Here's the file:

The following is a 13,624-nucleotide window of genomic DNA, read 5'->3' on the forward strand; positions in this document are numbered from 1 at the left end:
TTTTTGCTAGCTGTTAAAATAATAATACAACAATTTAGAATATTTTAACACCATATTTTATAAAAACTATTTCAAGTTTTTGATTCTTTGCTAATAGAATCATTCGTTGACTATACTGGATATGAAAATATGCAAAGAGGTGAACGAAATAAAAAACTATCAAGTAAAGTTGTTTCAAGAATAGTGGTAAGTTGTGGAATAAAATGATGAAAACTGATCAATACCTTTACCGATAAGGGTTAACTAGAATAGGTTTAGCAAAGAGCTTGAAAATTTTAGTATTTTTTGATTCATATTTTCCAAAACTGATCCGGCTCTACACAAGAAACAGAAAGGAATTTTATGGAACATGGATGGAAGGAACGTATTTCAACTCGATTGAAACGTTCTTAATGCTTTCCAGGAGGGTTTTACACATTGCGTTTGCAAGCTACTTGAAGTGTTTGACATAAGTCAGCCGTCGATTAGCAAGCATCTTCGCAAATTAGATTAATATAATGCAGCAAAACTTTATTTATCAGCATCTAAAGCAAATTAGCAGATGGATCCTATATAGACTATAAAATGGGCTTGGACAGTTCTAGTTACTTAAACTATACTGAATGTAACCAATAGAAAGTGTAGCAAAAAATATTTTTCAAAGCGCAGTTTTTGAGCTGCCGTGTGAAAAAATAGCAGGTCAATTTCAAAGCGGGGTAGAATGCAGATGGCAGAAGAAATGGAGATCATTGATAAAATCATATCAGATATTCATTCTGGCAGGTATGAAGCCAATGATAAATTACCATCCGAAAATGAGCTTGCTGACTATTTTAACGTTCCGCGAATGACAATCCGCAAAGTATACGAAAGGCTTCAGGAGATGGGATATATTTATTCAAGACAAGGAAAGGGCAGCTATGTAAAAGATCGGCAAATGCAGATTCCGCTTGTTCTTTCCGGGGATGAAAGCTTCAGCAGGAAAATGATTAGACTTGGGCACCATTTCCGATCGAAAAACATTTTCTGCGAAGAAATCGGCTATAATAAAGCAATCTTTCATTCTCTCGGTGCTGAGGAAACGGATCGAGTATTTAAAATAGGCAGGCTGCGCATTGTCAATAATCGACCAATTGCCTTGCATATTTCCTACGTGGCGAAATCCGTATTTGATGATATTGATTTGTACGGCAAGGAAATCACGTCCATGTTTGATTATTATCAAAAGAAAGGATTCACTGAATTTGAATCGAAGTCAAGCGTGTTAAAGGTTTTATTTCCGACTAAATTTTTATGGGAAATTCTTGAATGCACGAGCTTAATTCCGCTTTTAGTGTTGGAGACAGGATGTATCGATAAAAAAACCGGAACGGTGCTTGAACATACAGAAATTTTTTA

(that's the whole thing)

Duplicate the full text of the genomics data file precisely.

The following is a 13,624-nucleotide window of genomic DNA, read 5'->3' on the forward strand; positions in this document are numbered from 1 at the left end:
TTTTTGCTAGCTGTTAAAATAATAATACAACAATTTAGAATATTTTAACACCATATTTTATAAAAACTATTTCAAGTTTTTGATTCTTTGCTAATAGAATCATTCGTTGACTATACTGGATATGAAAATATGCAAAGAGGTGAACGAAATAAAAAACTATCAAGTAAAGTTGTTTCAAGAATAGTGGTAAGTTGTGGAATAAAATGATGAAAACTGATCAATACCTTTACCGATAAGGGTTAACTAGAATAGGTTTAGCAAAGAGCTTGAAAATTTTAGTATTTTTTGATTCATATTTTCCAAAACTGATCCGGCTCTACACAAGAAACAGAAAGGAATTTTATGGAACATGGATGGAAGGAACGTATTTCAACTCGATTGAAACGTTCTTAATGCTTTCCAGGAGGGTTTTACACATTGCGTTTGCAAGCTACTTGAAGTGTTTGACATAAGTCAGCCGTCGATTAGCAAGCATCTTCGCAAATTAGATTAATATAATGCAGCAAAACTTTATTTATCAGCATCTAAAGCAAATTAGCAGATGGATCCTATATAGACTATAAAATGGGCTTGGACAGTTCTAGTTACTTAAACTATACTGAATGTAACCAATAGAAAGTGTAGCAAAAAATATTTTTCAAAGCGCAGTTTTTGAGCTGCCGTGTGAAAAAATAGCAGGTCAATTTCAAAGCGGGGTAGAATGCAGATGGCAGAAGAAATGGAGATCATTGATAAAATCATATCAGATATTCATTCTGGCAGGTATGAAGCCAATGATAAATTACCATCCGAAAATGAGCTTGCTGACTATTTTAACGTTCCGCGAATGACAATCCGCAAAGTATACGAAAGGCTTCAGGAGATGGGATATATTTATTCAAGACAAGGAAAGGGCAGCTATGTAAAAGATCGGCAAATGCAGATTCCGCTTGTTCTTTCCGGGGATGAAAGCTTCAGCAGGAAAATGATTAGACTTGGGCACCATTTCCGATCGAAAAACATTTTCTGCGAAGAAATCGGCTATAATAAAGCAATCTTTCATTCTCTCGGTGCTGAGGAAACGGATCGAGTATTTAAAATAGGCAGGCTGCGCATTGTCAATAATCGACCAATTGCCTTGCATATTTCCTACGTGGCGAAATCCGTATTTGATGATATTGATTTGTACGGCAAGGAAATCACGTCCATGTTTGATTATTATCAAAAGAAAGGATTCACTGAATTTGAATCGAAGTCAAGCGTGTTAAAGGTTTTATTTCCGACTAAATTTTTATGGGAAATTCTTGAATGCACGAGCTTAATTCCGCTTTTAGTGTTGGAGACAGGATGTATCGATAAAAAAACCGGAACGGTGCTTGAACATACAGAAATTTTTTA